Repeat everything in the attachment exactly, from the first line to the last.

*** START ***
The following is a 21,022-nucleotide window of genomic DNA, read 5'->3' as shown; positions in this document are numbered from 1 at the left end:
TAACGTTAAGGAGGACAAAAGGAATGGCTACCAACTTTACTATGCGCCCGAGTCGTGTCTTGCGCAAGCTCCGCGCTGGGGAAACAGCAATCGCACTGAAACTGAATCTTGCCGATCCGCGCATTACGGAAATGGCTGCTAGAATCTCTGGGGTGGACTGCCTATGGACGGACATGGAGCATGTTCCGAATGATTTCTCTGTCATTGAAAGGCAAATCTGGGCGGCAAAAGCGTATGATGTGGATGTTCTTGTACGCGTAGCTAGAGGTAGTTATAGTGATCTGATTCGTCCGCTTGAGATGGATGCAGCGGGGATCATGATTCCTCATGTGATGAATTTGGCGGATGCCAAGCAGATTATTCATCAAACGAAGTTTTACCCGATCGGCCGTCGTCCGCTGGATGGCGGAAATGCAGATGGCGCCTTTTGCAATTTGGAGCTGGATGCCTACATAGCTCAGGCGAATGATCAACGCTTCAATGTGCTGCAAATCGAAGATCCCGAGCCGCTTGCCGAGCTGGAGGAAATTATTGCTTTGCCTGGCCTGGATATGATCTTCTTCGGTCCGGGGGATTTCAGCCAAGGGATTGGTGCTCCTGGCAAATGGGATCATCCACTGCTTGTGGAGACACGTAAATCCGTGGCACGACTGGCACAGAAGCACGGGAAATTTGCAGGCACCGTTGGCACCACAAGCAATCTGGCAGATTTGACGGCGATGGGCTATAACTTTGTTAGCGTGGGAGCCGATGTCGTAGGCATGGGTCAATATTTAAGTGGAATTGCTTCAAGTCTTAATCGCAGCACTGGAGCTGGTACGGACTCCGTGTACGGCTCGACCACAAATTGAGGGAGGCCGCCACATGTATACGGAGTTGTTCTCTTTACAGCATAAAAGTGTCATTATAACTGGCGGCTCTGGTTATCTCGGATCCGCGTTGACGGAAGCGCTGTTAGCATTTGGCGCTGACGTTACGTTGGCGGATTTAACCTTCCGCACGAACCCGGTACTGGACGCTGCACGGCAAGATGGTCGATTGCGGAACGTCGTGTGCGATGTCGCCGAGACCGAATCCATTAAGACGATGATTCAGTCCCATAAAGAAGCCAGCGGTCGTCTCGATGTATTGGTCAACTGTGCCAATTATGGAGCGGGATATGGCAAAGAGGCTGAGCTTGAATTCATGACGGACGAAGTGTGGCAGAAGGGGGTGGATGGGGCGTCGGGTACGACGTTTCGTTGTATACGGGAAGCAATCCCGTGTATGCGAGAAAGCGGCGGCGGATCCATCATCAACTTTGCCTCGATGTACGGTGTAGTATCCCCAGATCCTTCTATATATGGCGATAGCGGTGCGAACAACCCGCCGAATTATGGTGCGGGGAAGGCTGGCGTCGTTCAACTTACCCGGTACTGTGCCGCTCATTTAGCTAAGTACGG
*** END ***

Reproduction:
The following is a 21,022-nucleotide window of genomic DNA, read 5'->3' as shown; positions in this document are numbered from 1 at the left end:
TAACGTTAAGGAGGACAAAAGGAATGGCTACCAACTTTACTATGCGCCCGAGTCGTGTCTTGCGCAAGCTCCGCGCTGGGGAAACAGCAATCGCACTGAAACTGAATCTTGCCGATCCGCGCATTACGGAAATGGCTGCTAGAATCTCTGGGGTGGACTGCCTATGGACGGACATGGAGCATGTTCCGAATGATTTCTCTGTCATTGAAAGGCAAATCTGGGCGGCAAAAGCGTATGATGTGGATGTTCTTGTACGCGTAGCTAGAGGTAGTTATAGTGATCTGATTCGTCCGCTTGAGATGGATGCAGCGGGGATCATGATTCCTCATGTGATGAATTTGGCGGATGCCAAGCAGATTATTCATCAAACGAAGTTTTACCCGATCGGCCGTCGTCCGCTGGATGGCGGAAATGCAGATGGCGCCTTTTGCAATTTGGAGCTGGATGCCTACATAGCTCAGGCGAATGATCAACGCTTCAATGTGCTGCAAATCGAAGATCCCGAGCCGCTTGCCGAGCTGGAGGAAATTATTGCTTTGCCTGGCCTGGATATGATCTTCTTCGGTCCGGGGGATTTCAGCCAAGGGATTGGTGCTCCTGGCAAATGGGATCATCCACTGCTTGTGGAGACACGTAAATCCGTGGCACGACTGGCACAGAAGCACGGGAAATTTGCAGGCACCGTTGGCACCACAAGCAATCTGGCAGATTTGACGGCGATGGGCTATAACTTTGTTAGCGTGGGAGCCGATGTCGTAGGCATGGGTCAATATTTAAGTGGAATTGCTTCAAGTCTTAATCGCAGCACTGGAGCTGGTACGGACTCCGTGTACGGCTCGACCACAAATTGAGGGAGGCCGCCACATGTATACGGAGTTGTTCTCTTTACAGCATAAAAGTGTCATTATAACTGGCGGCTCTGGTTATCTCGGATCCGCGTTGACGGAAGCGCTGTTAGCATTTGGCGCTGACGTTACGTTGGCGGATTTAACCTTCCGCACGAACCCGGTACTGGACGCTGCACGGCAAGATGGTCGATTGCGGAACGTCGTGTGCGATGTCGCCGAGACCGAATCCATTAAGACGATGATTCAGTCCCATAAAGAAGCCAGCGGTCGTCTCGATGTATTGGTCAACTGTGCCAATTATGGAGCGGGATATGGCAAAGAGGCTGAGCTTGAATTCATGACGGACGAAGTGTGGCAGAAGGGGGTGGATGGGGCGTCGGGTACGACGTTTCGTTGTATACGGGAAGCAATCCCGTGTATGCGAGAAAGCGGCGGCGGATCCATCATCAACTTTGCCTCGATGTACGGTGTAGTATCCCCAGATCCTTCTATATATGGCGATAGCGGTGCGAACAACCCGCCGAATTATGGTGCGGGGAAGGCTGGCGTCGTTCAACTTACCCGGTACTGTGCCGCTCATTTAGCTAAGTACGG